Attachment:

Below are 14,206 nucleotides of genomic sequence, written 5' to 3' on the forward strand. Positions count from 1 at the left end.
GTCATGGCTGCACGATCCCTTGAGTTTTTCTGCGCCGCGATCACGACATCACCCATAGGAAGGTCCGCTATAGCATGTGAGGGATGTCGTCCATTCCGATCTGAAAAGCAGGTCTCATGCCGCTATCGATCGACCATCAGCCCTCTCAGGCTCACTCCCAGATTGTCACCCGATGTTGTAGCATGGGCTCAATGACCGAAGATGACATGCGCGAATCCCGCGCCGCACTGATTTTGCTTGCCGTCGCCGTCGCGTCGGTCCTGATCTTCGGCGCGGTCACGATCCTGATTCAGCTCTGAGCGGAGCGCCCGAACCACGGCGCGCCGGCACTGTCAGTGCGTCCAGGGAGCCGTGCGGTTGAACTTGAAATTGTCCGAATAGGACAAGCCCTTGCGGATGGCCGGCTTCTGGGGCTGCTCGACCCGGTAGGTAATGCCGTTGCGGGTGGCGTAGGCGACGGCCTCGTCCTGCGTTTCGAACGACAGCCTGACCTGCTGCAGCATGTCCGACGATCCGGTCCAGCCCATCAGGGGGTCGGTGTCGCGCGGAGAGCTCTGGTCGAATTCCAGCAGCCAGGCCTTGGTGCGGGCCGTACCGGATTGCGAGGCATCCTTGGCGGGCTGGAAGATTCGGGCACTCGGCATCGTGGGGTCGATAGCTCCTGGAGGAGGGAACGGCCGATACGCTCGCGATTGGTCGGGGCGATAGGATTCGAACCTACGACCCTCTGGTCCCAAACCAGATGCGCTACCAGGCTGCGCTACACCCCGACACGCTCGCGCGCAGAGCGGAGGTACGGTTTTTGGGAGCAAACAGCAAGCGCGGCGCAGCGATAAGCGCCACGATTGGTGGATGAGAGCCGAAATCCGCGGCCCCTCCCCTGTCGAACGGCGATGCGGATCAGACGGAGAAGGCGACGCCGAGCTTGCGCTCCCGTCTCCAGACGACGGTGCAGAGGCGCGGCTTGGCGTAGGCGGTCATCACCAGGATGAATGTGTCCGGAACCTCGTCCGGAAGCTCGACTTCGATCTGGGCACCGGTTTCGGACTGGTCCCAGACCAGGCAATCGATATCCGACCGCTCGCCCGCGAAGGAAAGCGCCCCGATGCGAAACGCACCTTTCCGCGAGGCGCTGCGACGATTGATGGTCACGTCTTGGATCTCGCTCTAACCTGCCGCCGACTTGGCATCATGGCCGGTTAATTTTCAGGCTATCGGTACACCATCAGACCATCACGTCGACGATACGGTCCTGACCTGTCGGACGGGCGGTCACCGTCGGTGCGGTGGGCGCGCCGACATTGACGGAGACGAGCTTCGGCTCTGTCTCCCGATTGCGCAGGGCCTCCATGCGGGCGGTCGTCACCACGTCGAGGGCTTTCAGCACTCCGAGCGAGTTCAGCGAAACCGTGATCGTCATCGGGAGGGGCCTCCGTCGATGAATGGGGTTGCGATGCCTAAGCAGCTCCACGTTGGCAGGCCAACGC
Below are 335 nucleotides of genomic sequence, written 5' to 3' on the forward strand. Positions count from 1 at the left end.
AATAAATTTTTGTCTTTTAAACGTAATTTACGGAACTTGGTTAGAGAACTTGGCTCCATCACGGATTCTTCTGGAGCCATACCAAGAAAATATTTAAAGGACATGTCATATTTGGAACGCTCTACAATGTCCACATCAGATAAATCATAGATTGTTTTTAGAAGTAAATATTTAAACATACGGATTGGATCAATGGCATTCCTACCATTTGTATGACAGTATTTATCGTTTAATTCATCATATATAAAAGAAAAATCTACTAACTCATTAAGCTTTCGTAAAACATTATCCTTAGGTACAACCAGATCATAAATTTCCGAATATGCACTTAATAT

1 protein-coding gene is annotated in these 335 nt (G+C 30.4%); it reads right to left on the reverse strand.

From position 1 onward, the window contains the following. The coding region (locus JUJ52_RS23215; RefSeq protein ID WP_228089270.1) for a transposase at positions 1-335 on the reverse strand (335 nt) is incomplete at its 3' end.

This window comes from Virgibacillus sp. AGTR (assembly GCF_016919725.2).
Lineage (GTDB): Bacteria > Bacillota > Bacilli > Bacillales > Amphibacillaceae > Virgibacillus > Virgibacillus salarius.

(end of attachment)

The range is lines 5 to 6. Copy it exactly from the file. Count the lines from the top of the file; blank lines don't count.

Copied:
1 protein-coding gene is annotated in these 335 nt (G+C 30.4%); it reads right to left on the reverse strand.

From position 1 onward, the window contains the following. The coding region (locus JUJ52_RS23215; RefSeq protein ID WP_228089270.1) for a transposase at positions 1-335 on the reverse strand (335 nt) is incomplete at its 3' end.